In 2013 India's 300 MWe AHWR (pressurized heavy water reactor) was slated to be built at an undisclosed location. [59] The design envisages a start up with reactor grade plutonium that breeds U-233 from Th-232. Thereafter, thorium is to be the only fuel. [60] As of 2017, the design was in the final stages of validation. [61]

Delays have since postponed the commissioning [criticality?] of the PFBR to Sept 2016, [62] but India's commitment to long-term nuclear energy production is underscored by the approval in 2015 of ten new sites for reactors of unspecified types, [63] though procurement of primary fissile material—preferably plutonium—may be problematic due to India's low uranium reserves and capacity for production. [64]

Israel

In May 2010, researchers from Ben-Gurion University of the Negev in Israel and Brookhaven National Laboratory in New York began to collaborate on the development of thorium reactors, [65] aimed at being self-sustaining, "meaning one that will produce and consume about the same amounts of fuel," which is not possible with uranium in a light water reactor. [65]

Japan

In June 2012, Japan utility Chubu Electric Power wrote that they regard thorium as "one of future possible energy resources." [66]

Norway

In late 2012, Norway's privately owned Thor Energy, in collaboration with the government and Westinghouse, announced a four-year trial using thorium in an existing nuclear reactor." [67] In 2013, Aker Solutions purchased patents from Nobel Prize winning physicist Carlo Rubbia for the design of a proton accelerator-based thorium nuclear power plant. [68]

United Kingdom

In Britain, one organisation promoting or examining research on thorium-based nuclear plants is The Alvin Weinberg Foundation. House of Lords member Bryony Worthington is promoting thorium, calling it “the forgotten fuel” that could alter Britain’s energy plans. [69] However, in 2010, the UK’s National Nuclear Laboratory (NNL) concluded that for the short to medium term, "...the thorium fuel cycle does not currently have a role to play," in that it is "technically immature, and would require a significant financial investment and risk without clear benefits," and concluded that the benefits have been "overstated." [16] [27] Friends of the Earth UK considers research into it as "useful" as a fallback option. [70]

United States

In its January 2012 report to the United States Secretary of Energy, the Blue Ribbon Commission on America's Future notes that a "molten-salt reactor using thorium [has] also been proposed." [71] That same month it was reported that the US Department of Energy is "quietly collaborating with China" on thorium-based nuclear power designs using an MSR. [72]

Some experts and politicians want thorium to be "the pillar of the U.S. nuclear future." [73] Senators Harry Reid and Orrin Hatch have supported using $250 million in federal research funds to revive ORNL research. [2] In 2009, Congressman Joe Sestak unsuccessfully attempted to secure funding for research and development of a destroyer-sized reactor [reactor of a size to power a destroyer] using thorium-based liquid fuel. [74] [75]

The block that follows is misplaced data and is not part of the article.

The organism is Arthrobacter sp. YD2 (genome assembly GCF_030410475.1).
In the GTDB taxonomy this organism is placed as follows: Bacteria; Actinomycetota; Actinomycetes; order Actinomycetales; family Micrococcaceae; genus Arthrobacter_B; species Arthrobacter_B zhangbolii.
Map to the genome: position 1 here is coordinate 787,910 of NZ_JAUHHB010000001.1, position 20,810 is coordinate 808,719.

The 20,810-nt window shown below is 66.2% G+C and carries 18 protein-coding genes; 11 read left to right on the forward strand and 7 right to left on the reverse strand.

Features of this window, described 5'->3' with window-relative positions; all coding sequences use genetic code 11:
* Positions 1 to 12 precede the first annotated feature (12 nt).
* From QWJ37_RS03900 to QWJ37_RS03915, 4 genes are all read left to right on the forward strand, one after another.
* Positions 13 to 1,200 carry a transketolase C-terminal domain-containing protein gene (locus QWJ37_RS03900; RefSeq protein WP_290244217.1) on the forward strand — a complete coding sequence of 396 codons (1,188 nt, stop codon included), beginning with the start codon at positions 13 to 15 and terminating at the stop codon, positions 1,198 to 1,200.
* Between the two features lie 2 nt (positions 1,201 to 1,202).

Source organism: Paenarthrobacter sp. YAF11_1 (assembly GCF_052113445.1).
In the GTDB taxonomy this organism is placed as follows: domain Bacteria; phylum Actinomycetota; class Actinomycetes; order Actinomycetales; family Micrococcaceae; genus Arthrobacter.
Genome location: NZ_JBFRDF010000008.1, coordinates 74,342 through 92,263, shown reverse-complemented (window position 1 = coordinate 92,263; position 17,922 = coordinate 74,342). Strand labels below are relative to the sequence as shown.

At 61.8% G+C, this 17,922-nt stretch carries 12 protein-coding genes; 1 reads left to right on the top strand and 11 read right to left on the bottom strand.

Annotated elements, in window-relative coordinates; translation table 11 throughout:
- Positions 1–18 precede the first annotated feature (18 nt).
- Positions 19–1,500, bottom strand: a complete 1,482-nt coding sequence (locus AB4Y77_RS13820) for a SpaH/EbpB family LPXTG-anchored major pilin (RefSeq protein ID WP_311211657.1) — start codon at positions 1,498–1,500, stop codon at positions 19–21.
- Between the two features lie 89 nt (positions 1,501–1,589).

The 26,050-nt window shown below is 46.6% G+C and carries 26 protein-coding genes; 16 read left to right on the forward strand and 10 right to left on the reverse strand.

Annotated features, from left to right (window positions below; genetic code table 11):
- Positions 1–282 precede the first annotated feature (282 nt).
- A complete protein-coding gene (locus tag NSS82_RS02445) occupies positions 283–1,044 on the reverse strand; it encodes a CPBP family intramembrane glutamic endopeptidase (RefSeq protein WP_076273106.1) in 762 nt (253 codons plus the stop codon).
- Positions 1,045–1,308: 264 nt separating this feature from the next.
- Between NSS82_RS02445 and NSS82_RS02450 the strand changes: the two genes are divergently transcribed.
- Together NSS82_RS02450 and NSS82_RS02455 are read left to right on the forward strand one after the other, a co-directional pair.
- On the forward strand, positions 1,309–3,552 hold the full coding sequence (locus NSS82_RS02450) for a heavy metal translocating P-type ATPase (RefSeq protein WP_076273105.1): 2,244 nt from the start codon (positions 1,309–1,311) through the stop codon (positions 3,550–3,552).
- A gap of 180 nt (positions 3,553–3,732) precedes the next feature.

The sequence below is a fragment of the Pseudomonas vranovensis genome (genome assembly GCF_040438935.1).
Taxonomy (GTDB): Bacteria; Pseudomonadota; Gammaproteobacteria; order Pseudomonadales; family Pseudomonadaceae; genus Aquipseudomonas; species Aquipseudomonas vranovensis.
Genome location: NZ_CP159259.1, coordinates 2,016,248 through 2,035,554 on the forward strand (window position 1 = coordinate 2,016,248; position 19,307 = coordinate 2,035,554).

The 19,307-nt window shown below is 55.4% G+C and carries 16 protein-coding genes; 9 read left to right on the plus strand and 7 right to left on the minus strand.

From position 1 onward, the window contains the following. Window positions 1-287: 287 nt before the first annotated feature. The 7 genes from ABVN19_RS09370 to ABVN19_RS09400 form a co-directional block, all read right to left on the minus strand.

Alvin Radkowsky, chief designer of the world’s second full-scale atomic electric power plant in Shippingport, Pennsylvania, founded a joint US and Russian project in 1997 to create a thorium-based reactor, considered a "creative breakthrough." [76] In 1992, while a resident professor in Tel Aviv, Israel, he founded the US company, Thorium Power Ltd., near Washington, D.C., to build thorium reactors. [76]

The primary fuel of the proposed HT3R research project near Odessa, Texas, United States, will be ceramic-coated thorium beads. The earliest the reactor would become operational was 2015. [77] [ needs update ]

On the research potential of thorium-based nuclear power, Richard L. Garwin, winner of the Presidential Medal of Freedom, and Georges Charpak advise further study of the Energy amplifier in their book Megawatts and Megatons (2001), pp. 153–163.

World sources of thorium

World thorium reserves (2007) [78]
CountryTons%
Australia489,00018.7%
US400,00015.3%
Turkey344,00013.2%
India319,00012.2%
Brazil302,00011.6%
Venezuela300,00011.5%
Norway132,0005.1%
Egypt100,0003.8%
Russia75,0002.9%
Greenland (Denmark)54,0002.1%
Canada44,0001.7%
South Africa18,0000.7%
Other countries33,0001.2%
World Total2,610,000100.0%

Thorium is mostly found with the rare earth phosphate mineral, monazite, which contains up to about 12% thorium phosphate, but 6–7% on average. World monazite resources are estimated to be about 12 million tons, two-thirds of which are in heavy mineral sands deposits on the south and east coasts of India. There are substantial deposits in several other countries (see table "World thorium reserves"). [16] Monazite is a good source of REEs (Rare Earth Element), but monazites are currently not economical to produce because the radioactive thorium that is produced as a byproduct would have to be stored indefinitely. However, if thorium-based power plants were adopted on a large-scale, virtually all the world's thorium requirements could be supplied simply by refining monazites for their more valuable REEs. [79]

Another estimate of reasonably assured reserves (RAR) and estimated additional reserves (EAR) of thorium comes from OECD/NEA, Nuclear Energy, "Trends in Nuclear Fuel Cycle", Paris, France (2001). [80] (see table "IAEA Estimates in tons")

IAEA Estimates in tons (2005)
CountryRAR ThEAR Th
India519,00021%
Australia489,00019%
US400,00013%
Turkey344,00011%
Venezuela302,00010%
Brazil302,00010%
Norway132,0004%
Egypt100,0003%
Russia75,0002%
Greenland54,0002%
Canada44,0002%
South Africa18,0001%
Other countries33,0002%
World Total2,810,000100%

The preceding figures are reserves and as such refer to the amount of thorium in high-concentration deposits inventoried so far and estimated to be extractable at current market prices; millions of times more total exist in Earth's 3×1019 tonne crust, around 120 trillion tons of thorium, and lesser but vast quantities of thorium exist at intermediate concentrations. [81] [82] Proved reserves are a good indicator of the total future supply of a mineral resource.

Types of thorium-based reactors